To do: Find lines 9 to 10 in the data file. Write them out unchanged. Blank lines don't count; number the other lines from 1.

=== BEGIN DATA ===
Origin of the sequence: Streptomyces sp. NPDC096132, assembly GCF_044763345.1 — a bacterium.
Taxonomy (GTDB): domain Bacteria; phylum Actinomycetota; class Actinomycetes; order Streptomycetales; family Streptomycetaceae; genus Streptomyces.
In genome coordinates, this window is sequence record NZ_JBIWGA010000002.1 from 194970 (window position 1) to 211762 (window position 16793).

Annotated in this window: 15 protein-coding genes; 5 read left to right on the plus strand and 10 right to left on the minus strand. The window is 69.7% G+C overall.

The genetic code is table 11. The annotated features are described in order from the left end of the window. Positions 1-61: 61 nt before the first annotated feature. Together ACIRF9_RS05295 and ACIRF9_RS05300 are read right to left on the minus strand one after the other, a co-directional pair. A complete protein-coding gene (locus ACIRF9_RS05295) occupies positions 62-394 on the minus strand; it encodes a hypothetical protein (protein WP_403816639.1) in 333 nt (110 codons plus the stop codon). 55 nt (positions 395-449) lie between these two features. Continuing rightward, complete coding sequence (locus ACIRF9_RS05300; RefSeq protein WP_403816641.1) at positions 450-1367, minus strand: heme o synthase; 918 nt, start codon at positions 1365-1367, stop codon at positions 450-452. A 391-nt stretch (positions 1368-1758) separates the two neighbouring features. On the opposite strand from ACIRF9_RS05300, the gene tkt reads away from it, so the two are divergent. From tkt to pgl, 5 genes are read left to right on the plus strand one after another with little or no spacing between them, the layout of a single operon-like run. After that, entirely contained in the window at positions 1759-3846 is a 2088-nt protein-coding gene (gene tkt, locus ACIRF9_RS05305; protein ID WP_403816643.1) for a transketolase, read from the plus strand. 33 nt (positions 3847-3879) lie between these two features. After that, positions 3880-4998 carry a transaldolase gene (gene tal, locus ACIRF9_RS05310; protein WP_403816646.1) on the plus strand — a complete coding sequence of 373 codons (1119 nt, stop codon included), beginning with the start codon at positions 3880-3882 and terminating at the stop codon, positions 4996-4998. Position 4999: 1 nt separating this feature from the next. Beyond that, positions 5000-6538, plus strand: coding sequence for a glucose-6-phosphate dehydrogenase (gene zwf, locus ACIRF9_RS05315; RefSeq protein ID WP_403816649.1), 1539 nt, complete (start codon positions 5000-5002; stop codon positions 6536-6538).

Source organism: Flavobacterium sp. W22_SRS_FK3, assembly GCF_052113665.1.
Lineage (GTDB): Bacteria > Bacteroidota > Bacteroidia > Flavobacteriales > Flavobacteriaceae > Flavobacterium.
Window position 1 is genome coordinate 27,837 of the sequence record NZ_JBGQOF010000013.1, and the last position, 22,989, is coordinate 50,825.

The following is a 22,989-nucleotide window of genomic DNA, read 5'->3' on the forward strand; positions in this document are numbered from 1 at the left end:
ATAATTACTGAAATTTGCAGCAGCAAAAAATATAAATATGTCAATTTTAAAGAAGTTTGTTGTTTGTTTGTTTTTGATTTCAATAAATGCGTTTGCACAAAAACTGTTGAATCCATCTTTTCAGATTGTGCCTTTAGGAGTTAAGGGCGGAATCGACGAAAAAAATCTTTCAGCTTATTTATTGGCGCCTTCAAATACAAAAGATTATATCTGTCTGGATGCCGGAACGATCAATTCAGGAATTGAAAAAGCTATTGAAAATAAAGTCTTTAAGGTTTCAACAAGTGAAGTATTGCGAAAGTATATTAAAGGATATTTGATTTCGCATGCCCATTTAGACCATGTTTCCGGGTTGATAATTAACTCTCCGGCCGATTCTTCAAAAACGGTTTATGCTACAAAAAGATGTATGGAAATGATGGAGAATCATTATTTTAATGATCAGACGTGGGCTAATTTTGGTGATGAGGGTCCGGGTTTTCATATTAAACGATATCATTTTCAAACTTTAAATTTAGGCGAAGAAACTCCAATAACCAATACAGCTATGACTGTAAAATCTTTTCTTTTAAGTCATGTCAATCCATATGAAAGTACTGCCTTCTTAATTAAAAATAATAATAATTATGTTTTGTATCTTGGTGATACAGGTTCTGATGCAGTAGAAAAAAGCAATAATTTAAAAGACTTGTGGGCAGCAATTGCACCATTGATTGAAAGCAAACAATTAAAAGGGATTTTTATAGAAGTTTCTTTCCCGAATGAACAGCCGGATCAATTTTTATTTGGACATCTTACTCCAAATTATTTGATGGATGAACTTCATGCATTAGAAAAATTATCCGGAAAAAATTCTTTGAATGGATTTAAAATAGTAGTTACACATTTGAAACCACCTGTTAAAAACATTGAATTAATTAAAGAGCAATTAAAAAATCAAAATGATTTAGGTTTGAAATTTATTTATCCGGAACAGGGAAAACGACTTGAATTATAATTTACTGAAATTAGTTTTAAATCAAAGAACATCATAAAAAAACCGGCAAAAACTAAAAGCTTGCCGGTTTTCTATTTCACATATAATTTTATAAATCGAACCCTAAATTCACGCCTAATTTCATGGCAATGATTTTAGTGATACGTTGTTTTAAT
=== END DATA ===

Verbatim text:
The following is a 22,989-nucleotide window of genomic DNA, read 5'->3' on the forward strand; positions in this document are numbered from 1 at the left end:
ATAATTACTGAAATTTGCAGCAGCAAAAAATATAAATATGTCAATTTTAAAGAAGTTTGTTGTTTGTTTGTTTTTGATTTCAATAAATGCGTTTGCACAAAAACTGTTGAATCCATCTTTTCAGATTGTGCCTTTAGGAGTTAAGGGCGGAATCGACGAAAAAAATCTTTCAGCTTATTTATTGGCGCCTTCAAATACAAAAGATTATATCTGTCTGGATGCCGGAACGATCAATTCAGGAATTGAAAAAGCTATTGAAAATAAAGTCTTTAAGGTTTCAACAAGTGAAGTATTGCGAAAGTATATTAAAGGATATTTGATTTCGCATGCCCATTTAGACCATGTTTCCGGGTTGATAATTAACTCTCCGGCCGATTCTTCAAAAACGGTTTATGCTACAAAAAGATGTATGGAAATGATGGAGAATCATTATTTTAATGATCAGACGTGGGCTAATTTTGGTGATGAGGGTCCGGGTTTTCATATTAAACGATATCATTTTCAAACTTTAAATTTAGGCGAAGAAACTCCAATAACCAATACAGCTATGACTGTAAAATCTTTTCTTTTAAGTCATGTCAATCCATATGAAAGTACTGCCTTCTTAATTAAAAATAATAATAATTATGTTTTGTATCTTGGTGATACAGGTTCTGATGCAGTAGAAAAAAGCAATAATTTAAAAGACTTGTGGGCAGCAATTGCACCATTGATTGAAAGCAAACAATTAAAAGGGATTTTTATAGAAGTTTCTTTCCCGAATGAACAGCCGGATCAATTTTTATTTGGACATCTTACTCCAAATTATTTGATGGATGAACTTCATGCATTAGAAAAATTATCCGGAAAAAATTCTTTGAATGGATTTAAAATAGTAGTTACACATTTGAAACCACCTGTTAAAAACATTGAATTAATTAAAGAGCAATTAAAAAATCAAAATGATTTAGGTTTGAAATTTATTTATCCGGAACAGGGAAAACGACTTGAATTATAATTTACTGAAATTAGTTTTAAATCAAAGAACATCATAAAAAAACCGGCAAAAACTAAAAGCTTGCCGGTTTTCTATTTCACATATAATTTTATAAATCGAACCCTAAATTCACGCCTAATTTCATGGCAATGATTTTAGTGATACGTTGTTTTAAT